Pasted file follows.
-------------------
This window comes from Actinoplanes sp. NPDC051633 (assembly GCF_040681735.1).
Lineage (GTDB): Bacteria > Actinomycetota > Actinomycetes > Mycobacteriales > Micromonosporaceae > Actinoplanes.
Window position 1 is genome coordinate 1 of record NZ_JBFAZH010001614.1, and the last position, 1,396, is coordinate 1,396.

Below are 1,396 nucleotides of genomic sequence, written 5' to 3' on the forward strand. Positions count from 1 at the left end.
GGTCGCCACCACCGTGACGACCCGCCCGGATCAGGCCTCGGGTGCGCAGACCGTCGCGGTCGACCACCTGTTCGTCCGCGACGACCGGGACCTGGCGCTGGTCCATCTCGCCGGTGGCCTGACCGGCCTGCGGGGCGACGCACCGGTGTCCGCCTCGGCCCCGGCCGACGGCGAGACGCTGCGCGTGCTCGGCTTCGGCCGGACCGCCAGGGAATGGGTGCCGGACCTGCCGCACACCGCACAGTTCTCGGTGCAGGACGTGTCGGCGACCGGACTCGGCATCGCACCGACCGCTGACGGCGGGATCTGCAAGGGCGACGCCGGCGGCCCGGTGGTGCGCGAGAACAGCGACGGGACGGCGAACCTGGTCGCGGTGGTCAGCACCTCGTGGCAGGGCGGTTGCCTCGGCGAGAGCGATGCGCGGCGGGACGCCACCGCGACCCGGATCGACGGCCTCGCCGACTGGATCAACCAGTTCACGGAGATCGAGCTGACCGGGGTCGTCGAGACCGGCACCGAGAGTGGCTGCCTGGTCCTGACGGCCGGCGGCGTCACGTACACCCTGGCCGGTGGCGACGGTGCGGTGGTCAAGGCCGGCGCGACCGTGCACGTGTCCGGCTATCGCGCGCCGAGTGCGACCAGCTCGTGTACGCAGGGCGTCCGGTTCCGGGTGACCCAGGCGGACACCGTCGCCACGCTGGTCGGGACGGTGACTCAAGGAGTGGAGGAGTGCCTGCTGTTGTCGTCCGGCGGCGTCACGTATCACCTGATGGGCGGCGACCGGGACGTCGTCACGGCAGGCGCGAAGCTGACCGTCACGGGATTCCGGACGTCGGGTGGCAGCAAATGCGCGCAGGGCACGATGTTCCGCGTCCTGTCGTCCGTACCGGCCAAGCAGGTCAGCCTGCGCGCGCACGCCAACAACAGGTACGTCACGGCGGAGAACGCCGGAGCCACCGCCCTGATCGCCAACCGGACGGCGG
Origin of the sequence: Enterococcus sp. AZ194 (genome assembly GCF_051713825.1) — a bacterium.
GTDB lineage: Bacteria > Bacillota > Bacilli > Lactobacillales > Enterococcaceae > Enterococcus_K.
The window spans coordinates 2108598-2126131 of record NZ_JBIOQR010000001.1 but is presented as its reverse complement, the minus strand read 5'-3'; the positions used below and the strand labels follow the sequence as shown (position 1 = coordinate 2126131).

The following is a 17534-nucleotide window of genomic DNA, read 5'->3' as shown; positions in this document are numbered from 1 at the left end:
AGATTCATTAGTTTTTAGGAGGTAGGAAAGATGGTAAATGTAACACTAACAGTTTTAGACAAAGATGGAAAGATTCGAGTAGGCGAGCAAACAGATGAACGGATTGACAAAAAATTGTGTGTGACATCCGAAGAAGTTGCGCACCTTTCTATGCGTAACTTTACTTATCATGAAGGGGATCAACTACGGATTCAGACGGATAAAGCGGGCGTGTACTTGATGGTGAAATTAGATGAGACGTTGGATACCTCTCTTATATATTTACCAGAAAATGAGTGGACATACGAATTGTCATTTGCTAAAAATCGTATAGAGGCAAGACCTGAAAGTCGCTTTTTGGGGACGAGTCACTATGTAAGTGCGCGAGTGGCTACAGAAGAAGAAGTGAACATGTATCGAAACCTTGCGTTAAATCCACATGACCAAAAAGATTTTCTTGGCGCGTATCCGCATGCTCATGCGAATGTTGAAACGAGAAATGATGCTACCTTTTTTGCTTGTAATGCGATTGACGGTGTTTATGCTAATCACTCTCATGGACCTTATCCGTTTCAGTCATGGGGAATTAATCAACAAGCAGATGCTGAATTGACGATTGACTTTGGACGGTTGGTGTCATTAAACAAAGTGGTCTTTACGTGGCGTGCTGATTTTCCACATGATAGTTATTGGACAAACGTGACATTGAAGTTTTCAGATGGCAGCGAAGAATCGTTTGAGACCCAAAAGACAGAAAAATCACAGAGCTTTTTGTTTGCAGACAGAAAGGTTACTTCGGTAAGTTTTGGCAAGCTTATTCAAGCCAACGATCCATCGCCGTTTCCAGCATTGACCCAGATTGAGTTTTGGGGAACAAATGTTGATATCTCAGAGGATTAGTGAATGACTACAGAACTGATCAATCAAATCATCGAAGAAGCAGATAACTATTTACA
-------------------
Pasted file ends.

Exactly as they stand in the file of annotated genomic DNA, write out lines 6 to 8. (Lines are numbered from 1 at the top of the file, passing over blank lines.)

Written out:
Origin of the sequence: Enterococcus sp. AZ194 (genome assembly GCF_051713825.1) — a bacterium.
GTDB lineage: Bacteria > Bacillota > Bacilli > Lactobacillales > Enterococcaceae > Enterococcus_K.
The window spans coordinates 2108598-2126131 of record NZ_JBIOQR010000001.1 but is presented as its reverse complement, the minus strand read 5'-3'; the positions used below and the strand labels follow the sequence as shown (position 1 = coordinate 2126131).